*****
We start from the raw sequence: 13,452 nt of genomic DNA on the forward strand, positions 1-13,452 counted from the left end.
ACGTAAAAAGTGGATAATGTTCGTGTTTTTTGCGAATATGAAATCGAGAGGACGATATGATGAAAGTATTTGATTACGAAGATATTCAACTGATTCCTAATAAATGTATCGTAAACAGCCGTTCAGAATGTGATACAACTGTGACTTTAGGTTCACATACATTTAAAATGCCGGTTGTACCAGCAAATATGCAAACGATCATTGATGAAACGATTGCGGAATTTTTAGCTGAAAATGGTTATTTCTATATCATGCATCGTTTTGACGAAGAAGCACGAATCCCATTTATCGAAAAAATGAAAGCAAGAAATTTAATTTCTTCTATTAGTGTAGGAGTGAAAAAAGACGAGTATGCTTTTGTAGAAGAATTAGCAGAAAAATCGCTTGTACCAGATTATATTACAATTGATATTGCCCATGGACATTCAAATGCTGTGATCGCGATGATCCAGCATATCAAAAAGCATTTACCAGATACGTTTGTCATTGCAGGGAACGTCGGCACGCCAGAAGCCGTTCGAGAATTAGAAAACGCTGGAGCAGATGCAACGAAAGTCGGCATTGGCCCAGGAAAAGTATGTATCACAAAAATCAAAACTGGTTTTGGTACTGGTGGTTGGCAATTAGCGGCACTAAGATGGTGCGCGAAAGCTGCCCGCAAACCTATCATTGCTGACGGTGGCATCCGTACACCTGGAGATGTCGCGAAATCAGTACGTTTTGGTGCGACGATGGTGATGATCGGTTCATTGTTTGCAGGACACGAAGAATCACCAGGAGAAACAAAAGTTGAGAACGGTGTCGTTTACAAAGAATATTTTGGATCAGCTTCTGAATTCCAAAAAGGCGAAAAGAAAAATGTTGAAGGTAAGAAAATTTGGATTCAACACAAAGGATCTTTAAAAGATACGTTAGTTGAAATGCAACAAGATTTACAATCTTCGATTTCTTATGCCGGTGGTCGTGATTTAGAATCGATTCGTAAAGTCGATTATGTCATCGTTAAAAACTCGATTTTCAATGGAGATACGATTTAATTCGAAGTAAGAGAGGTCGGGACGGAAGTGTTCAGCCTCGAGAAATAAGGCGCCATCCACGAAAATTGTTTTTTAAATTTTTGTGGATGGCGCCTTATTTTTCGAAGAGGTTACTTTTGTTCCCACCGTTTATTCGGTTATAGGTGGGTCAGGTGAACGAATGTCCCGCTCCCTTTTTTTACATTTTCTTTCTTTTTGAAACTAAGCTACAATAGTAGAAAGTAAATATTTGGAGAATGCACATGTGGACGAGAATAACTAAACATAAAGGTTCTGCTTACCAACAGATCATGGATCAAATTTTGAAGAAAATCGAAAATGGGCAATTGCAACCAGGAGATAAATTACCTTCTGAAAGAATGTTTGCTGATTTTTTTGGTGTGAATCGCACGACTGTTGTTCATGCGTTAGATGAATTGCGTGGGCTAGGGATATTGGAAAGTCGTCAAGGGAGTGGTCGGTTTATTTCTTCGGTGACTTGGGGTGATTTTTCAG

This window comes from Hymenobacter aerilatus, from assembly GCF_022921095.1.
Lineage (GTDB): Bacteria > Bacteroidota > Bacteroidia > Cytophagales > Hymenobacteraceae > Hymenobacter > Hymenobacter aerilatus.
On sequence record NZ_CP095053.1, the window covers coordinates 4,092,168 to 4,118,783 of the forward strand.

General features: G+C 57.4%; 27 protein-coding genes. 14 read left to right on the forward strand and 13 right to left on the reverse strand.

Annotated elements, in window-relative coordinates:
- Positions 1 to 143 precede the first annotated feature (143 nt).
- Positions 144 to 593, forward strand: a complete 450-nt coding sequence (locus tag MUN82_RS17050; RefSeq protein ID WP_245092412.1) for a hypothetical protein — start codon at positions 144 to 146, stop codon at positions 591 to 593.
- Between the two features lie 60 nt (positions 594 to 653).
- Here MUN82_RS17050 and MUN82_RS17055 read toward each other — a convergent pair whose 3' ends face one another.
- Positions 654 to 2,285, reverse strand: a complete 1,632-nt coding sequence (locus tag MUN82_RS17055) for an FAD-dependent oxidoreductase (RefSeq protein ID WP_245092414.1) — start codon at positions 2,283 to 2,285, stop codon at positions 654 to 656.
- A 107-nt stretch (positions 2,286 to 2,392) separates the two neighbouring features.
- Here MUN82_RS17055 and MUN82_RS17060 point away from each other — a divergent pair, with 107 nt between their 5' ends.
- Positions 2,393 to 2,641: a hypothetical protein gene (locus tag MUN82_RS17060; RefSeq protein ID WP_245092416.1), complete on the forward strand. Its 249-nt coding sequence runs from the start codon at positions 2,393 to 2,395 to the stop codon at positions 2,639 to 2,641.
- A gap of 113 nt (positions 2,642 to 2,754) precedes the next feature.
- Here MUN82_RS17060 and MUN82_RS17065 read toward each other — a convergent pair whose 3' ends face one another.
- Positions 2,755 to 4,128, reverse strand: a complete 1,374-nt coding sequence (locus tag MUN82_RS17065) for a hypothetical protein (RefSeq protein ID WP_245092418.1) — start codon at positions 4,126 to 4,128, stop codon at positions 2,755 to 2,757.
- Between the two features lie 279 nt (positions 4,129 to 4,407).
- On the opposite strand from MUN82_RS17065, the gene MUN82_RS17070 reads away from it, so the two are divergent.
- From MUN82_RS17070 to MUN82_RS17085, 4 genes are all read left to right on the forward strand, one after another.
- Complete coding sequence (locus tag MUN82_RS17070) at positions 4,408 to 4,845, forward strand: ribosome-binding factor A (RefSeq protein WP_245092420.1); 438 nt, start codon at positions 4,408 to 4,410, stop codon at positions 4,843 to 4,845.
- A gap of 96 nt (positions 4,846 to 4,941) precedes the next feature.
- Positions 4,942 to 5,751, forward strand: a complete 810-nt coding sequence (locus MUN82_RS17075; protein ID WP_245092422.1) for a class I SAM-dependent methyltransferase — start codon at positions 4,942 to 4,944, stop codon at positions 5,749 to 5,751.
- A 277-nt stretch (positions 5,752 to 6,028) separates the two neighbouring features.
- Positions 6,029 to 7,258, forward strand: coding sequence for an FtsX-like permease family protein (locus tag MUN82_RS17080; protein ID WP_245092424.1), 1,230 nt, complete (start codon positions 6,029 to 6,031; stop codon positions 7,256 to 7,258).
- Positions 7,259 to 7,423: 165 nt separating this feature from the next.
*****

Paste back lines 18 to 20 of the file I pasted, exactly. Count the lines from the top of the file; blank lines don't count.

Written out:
- Positions 2,755 to 4,128, reverse strand: a complete 1,374-nt coding sequence (locus tag MUN82_RS17065) for a hypothetical protein (RefSeq protein ID WP_245092418.1) — start codon at positions 4,126 to 4,128, stop codon at positions 2,755 to 2,757.
- Between the two features lie 279 nt (positions 4,129 to 4,407).
- On the opposite strand from MUN82_RS17065, the gene MUN82_RS17070 reads away from it, so the two are divergent.